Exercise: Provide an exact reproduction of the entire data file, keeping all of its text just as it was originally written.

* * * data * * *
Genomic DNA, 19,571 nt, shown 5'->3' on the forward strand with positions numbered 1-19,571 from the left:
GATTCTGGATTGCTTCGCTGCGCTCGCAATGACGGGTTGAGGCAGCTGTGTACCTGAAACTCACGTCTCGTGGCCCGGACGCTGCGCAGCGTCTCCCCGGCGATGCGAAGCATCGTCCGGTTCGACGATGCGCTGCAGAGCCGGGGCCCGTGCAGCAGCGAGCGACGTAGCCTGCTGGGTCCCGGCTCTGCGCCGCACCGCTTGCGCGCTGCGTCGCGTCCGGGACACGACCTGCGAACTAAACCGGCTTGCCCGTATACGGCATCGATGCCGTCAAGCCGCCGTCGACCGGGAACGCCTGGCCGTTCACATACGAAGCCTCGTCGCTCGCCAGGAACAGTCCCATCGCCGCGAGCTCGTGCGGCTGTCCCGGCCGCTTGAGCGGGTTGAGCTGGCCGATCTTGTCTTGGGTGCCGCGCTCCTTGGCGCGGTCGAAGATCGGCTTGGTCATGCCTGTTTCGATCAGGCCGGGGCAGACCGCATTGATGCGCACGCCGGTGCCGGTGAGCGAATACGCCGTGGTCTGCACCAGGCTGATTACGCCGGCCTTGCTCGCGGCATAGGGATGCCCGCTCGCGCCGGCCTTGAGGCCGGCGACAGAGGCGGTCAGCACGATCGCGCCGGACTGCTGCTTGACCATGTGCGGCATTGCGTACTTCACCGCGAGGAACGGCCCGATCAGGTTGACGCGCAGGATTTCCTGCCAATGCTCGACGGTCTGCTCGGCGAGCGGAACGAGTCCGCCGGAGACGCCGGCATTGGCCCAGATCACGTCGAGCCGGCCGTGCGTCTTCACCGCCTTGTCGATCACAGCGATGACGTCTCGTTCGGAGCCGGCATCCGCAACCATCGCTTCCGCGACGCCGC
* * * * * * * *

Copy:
Genomic DNA, 19,571 nt, shown 5'->3' on the forward strand with positions numbered 1-19,571 from the left:
GATTCTGGATTGCTTCGCTGCGCTCGCAATGACGGGTTGAGGCAGCTGTGTACCTGAAACTCACGTCTCGTGGCCCGGACGCTGCGCAGCGTCTCCCCGGCGATGCGAAGCATCGTCCGGTTCGACGATGCGCTGCAGAGCCGGGGCCCGTGCAGCAGCGAGCGACGTAGCCTGCTGGGTCCCGGCTCTGCGCCGCACCGCTTGCGCGCTGCGTCGCGTCCGGGACACGACCTGCGAACTAAACCGGCTTGCCCGTATACGGCATCGATGCCGTCAAGCCGCCGTCGACCGGGAACGCCTGGCCGTTCACATACGAAGCCTCGTCGCTCGCCAGGAACAGTCCCATCGCCGCGAGCTCGTGCGGCTGTCCCGGCCGCTTGAGCGGGTTGAGCTGGCCGATCTTGTCTTGGGTGCCGCGCTCCTTGGCGCGGTCGAAGATCGGCTTGGTCATGCCTGTTTCGATCAGGCCGGGGCAGACCGCATTGATGCGCACGCCGGTGCCGGTGAGCGAATACGCCGTGGTCTGCACCAGGCTGATTACGCCGGCCTTGCTCGCGGCATAGGGATGCCCGCTCGCGCCGGCCTTGAGGCCGGCGACAGAGGCGGTCAGCACGATCGCGCCGGACTGCTGCTTGACCATGTGCGGCATTGCGTACTTCACCGCGAGGAACGGCCCGATCAGGTTGACGCGCAGGATTTCCTGCCAATGCTCGACGGTCTGCTCGGCGAGCGGAACGAGTCCGCCGGAGACGCCGGCATTGGCCCAGATCACGTCGAGCCGGCCGTGCGTCTTCACCGCCTTGTCGATCACAGCGATGACGTCTCGTTCGGAGCCGGCATCCGCAACCATCGCTTCCGCGACGCCGC